May I suggest, pilots always seriously pre-plan their descent and speed profiles, and always remember and observe when programming that "speed below ten".. is..TEN.. AGL.., into high altitude airports.
Also remain aware of what your "actual" height and speed above the airport is?
Please read BA incidents into African airports.
IMHO the main plot is servival,not to become a fatal statistic,to make it to retirement.
Never forget everything out there is silently trying to kill you, it is the unexpected one you don't see that creeps up and bites you.
I needed the extra thinking time, maybe you do not, however you have been warned, it only takes one mistake at altitude airports and if specially selected Ba and AA crews can do it, anyone can.



------------------
We will do the drill according to the amendments to the amendments I er think?
 
Old 21st Mar 2001, 19:01
  #74 (permalink)  
thermostat
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Interesting discussion. Some facts: 250 kts = 422 ft per sec. 300 kts = 506 ft per sec. Thats a difference of 84 ft/sec. If one sec is all I need to miss another aircraft by 84 feet then I can live to talk about it.
Impact forces increase with the square of speed. Just an increase of 10 kts can produce considerable greater damage.
The integrity of windshields, engines & leading edge devices connot be guaranteed above 250 kts below 10,000 ft.
In 1998 a B-727 in Texas climbing out of 6000 ft at 280 kts hit some geese and had about $5,000,000 damage done to the aircraft. Engines 1 & 2 had fan damage.Vibration was so high, comm on the flight deck was almost impossible. The radomewas gone alone with the antenna. LE of both wings damaged. Kruger flap on right wing was punctured as well as the wing. F/O's pitot tube gone - no air speed.
Still want to fly above 250 below 10 ????
Ignorance is not only bliss, it's STUPID !
 
Old 21st Mar 2001, 22:07
  #75 (permalink)  
parkfell
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What progress has Prestwick made in its bid for a class D control zone which would abut the Scottish TMA.

This would resolve the ANO speed limit
 
Old 9th Apr 2001, 16:49
  #76 (permalink)  
YouNeverStopLearning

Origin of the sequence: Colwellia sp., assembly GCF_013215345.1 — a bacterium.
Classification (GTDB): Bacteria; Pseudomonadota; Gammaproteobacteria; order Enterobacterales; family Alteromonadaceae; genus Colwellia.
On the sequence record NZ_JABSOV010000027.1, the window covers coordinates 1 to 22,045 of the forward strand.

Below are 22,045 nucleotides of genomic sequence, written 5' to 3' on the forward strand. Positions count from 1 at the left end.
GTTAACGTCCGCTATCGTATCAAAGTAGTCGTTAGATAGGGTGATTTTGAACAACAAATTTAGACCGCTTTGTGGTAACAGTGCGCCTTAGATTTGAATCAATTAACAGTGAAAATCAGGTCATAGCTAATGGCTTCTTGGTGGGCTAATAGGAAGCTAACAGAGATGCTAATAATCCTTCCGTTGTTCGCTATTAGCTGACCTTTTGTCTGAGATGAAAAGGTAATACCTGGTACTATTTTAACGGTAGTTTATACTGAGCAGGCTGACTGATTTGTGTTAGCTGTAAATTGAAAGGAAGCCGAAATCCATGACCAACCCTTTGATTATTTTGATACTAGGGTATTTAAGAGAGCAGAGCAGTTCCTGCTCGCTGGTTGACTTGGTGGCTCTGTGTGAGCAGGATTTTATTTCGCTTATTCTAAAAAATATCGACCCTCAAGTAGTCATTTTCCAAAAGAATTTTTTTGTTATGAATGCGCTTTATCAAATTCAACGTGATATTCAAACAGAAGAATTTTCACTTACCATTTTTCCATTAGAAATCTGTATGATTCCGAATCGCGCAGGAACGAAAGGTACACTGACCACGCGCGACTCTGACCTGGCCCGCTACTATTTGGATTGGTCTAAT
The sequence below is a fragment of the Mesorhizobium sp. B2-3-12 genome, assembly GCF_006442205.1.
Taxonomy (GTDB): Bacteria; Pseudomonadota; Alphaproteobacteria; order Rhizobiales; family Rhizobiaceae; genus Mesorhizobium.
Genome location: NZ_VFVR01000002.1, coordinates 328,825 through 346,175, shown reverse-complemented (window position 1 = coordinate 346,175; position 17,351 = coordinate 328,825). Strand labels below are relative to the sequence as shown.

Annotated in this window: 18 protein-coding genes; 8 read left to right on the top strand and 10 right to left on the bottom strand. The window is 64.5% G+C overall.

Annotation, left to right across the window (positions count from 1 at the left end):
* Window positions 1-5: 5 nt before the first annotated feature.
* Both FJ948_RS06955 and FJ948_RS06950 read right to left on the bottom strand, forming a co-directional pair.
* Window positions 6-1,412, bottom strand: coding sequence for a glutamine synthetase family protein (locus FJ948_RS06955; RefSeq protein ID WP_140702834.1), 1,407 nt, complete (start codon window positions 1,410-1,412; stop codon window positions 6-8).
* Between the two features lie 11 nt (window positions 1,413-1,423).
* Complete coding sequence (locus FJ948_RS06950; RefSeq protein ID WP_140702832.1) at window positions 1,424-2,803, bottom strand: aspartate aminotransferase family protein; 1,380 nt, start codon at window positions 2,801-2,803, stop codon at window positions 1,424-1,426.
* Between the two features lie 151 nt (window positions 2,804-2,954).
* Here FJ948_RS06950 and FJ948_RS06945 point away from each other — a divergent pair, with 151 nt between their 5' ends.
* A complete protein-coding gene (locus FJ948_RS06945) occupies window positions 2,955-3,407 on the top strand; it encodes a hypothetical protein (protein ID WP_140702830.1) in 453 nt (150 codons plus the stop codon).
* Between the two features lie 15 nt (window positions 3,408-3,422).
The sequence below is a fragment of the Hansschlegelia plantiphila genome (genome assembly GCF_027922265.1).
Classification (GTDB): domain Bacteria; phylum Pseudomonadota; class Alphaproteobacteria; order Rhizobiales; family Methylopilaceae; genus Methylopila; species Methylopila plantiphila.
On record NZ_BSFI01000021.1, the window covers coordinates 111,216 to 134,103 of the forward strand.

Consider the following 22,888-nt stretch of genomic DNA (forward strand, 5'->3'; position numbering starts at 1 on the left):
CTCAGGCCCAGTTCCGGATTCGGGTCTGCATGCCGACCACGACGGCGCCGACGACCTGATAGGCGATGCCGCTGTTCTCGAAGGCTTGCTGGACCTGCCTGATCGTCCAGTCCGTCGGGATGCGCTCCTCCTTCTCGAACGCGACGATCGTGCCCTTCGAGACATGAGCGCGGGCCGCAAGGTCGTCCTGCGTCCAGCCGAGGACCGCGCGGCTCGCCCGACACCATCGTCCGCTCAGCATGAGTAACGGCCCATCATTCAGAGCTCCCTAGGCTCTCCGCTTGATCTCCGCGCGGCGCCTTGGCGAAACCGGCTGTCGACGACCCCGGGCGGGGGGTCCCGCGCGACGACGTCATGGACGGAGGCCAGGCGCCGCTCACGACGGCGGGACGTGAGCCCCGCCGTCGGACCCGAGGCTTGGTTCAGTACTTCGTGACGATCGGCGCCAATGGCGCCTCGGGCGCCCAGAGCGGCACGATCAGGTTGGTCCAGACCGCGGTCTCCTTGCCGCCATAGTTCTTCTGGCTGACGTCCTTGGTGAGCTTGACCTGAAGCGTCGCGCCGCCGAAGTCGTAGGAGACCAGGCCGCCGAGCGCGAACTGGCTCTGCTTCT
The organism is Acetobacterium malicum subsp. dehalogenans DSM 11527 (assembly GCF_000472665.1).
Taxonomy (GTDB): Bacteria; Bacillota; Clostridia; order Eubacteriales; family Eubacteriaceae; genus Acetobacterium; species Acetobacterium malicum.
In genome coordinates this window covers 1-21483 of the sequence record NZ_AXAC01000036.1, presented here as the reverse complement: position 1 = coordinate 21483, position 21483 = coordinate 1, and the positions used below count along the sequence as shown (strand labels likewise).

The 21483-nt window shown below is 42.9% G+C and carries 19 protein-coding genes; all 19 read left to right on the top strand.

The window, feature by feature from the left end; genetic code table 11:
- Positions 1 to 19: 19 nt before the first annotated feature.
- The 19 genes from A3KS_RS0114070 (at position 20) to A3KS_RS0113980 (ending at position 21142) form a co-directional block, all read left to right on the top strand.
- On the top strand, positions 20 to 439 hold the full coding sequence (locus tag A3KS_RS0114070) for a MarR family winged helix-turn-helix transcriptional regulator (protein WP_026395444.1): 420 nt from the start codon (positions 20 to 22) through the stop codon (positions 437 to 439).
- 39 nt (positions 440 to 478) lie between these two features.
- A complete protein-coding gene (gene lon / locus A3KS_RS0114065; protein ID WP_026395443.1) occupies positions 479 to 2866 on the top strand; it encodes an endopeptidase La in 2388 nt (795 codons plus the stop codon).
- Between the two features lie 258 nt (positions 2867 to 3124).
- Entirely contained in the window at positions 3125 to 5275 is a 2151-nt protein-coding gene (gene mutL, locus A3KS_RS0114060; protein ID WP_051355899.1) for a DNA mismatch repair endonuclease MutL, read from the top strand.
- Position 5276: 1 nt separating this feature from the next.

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parkfell:

You need to check the rules applying to class D airspace. There is still a speed limit in class D.

Check AIS web site:

www.ais.org.uk/uk_aip/pdf/enr/20104.pdf
 
Old 9th Apr 2001, 19:59
  #77 (permalink)  
ALLRIGHTFORTHEHEIGHT
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eyeinthesky

I may be wrong,but I think that near miss @ EGHH involved FR. when direct from amman was used when they just started the run
 
Old 10th Apr 2001, 05:23
  #78 (permalink)  
jumbolina
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Excelent topic guys, haven't learned this much since I landed that Cessna with 1 gallon of fuel on board
But STREAMLINE, curious: for which airline do you fly???
OPS not allowed in UCAS (there's a rule made up by a CP how never leaves his office), seems you NEVER go to the UK.
And so much for looking out (be honest guys, how many do consistently in airline ops, unless "cleared for the visual"), if uncontrolled IFR is allowed in F and G (yes yes, I k: 2 way com req.)
And practical: It's IMPOSSIBLE to know all the regs etc for all countries we fly into, or to check all airspaces we cross (if the charts would show 'em.
BUT: I think every little effort helps, so I DO try to do my part (eg looking out when being vectored etc).

*you only have to much fuel when you're on fire*
 
Old 10th Apr 2001, 12:21
  #79 (permalink)  
Flanker
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YNSL

I believe ATC can lift the restriction in Class D airspace also, I agree it seems contradictory but see Yellow AIC 35(Y291)98.

10W and others have confirmed this earlier in the thread.
 
Old 10th Apr 2001, 15:29
  #80 (permalink)  
ickle black box
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I don't recon that the CAA could justify insisting on all GA aircraft having a transponder, unless gliders were included. A glider could cause as much damage in a midair as a light GA aircraft, gliders are also allowed in cloud (UK only), where 'see and avoid' is impossible.

Gliders especially don't have the room for a normal transponder, and the aditional battery that would be required. The present 1000 cost is also prohibitive.

If a company like Garmin were to design a low cost, low power useage, Sqwak VFR ONLY (Or new designated code) transponder, it would become a possibility for the CAA to insist all aircraft were fitted with a transponder. However this device doesn't yet exist.

ickle